Although in this work targeted treatment with the alternatives cefepime and imipenem is considered as a conclusion, there is a high rate of susceptibility to other antimicrobials and, therefore, any of them may be the drug of choice depending on the patient's clinical situation. If we were talking about empirical treatment, given the low prevalence of UTIs by these microorganisms, the approach would be different. Antibiotics that retain a susceptibility greater than 80% for all species and that, therefore, would be a good alternative to carbapenemes as an empirical treatment, are gentamicin and ciprofloxacin, despite studies concerning the latter as the most common co-resistance in beta lactamase producing bacteria.

The main limitations of this retrospective study are the impossibility of establishing whether the episodes of UTI were complicated or not and whether a previous antibiotic therapy had been used. Therefore, there may be an overestimation of the resistance of the uropathogens studied. In addition, the type of patients varied throughout the study, which may explain the fluctuations. Finally, enterobacteria with AmpC expressed at a low level, such as Escherichia coli were not included, nor has the presence of acquired AmpC beta lactamases in the isolates studied been reported.

In conclusion, the species E. cloacae, M. morganii and K. aerogenes were the enterobacteria with natural inducible chromosomal AmpC beta lactamases most frequently isolated in urine culture, in which the resistance to several groups of antibiotics was common. Cefepime remains a therapeutic alternative to carbapenemes due to its in vitro activity.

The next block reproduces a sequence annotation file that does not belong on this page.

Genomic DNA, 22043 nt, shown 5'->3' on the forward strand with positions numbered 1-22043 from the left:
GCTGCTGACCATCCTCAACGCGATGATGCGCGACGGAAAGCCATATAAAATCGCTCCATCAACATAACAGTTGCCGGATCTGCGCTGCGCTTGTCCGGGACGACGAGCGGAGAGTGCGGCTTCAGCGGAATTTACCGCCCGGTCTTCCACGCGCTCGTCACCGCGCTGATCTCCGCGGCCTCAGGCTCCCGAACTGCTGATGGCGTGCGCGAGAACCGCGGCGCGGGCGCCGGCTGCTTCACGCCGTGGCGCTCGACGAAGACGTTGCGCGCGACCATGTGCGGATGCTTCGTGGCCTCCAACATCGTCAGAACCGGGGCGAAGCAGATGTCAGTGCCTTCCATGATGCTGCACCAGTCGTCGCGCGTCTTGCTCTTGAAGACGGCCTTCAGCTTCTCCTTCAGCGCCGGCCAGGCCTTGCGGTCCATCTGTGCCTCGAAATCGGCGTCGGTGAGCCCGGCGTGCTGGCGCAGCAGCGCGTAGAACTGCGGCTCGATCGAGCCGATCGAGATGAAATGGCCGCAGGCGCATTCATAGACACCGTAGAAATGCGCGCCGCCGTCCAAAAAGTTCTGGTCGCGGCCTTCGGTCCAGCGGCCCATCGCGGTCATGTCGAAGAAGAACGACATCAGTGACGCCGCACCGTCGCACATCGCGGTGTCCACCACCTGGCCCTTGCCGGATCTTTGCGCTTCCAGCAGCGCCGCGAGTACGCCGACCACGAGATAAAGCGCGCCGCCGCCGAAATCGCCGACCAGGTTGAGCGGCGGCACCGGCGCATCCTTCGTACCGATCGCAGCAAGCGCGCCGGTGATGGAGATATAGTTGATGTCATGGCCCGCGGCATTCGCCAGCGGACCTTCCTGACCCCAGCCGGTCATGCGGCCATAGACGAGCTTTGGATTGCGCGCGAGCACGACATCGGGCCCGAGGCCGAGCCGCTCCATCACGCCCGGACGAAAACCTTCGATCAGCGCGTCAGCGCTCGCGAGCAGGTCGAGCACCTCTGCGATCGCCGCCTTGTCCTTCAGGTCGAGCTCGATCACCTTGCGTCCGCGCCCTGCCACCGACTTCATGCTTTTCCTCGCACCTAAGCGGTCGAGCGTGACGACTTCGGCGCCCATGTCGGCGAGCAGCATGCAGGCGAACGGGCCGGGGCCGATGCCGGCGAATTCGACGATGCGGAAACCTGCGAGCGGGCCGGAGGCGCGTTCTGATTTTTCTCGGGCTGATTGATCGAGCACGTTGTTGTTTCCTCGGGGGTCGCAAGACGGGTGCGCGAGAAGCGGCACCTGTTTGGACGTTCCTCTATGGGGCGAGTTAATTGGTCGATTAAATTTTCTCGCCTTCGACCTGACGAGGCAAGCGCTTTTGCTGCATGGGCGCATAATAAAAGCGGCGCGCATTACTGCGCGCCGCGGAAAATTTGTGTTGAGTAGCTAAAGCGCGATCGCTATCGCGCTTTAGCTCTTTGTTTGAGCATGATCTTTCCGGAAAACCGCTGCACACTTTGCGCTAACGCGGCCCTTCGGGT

Funding

None.

Conflicts of interest

None.

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Please cite this article as: Jiménez-Guerra G, Borrego-Jiménez J, Gutiérrez-Soto B, Expósito-Ruiz M, Navarro-Marí JM, Gutiérrez-Fernández J. Evolución de la sensibilidad a los antibióticos de Enterobacter cloacae, Morganella morganii, Klebsiella aerogenes y Citrobacter freundii causantes de infecciones del tracto urinario: un estudio de vigilancia epidemiológica de 11 años. Enferm Infecc Microbiol Clin. 2020;38:166–169.

Copyright © 2019. Elsevier España, S.L.U. and Sociedad Española de Enfermedades Infecciosas y Microbiología Clínica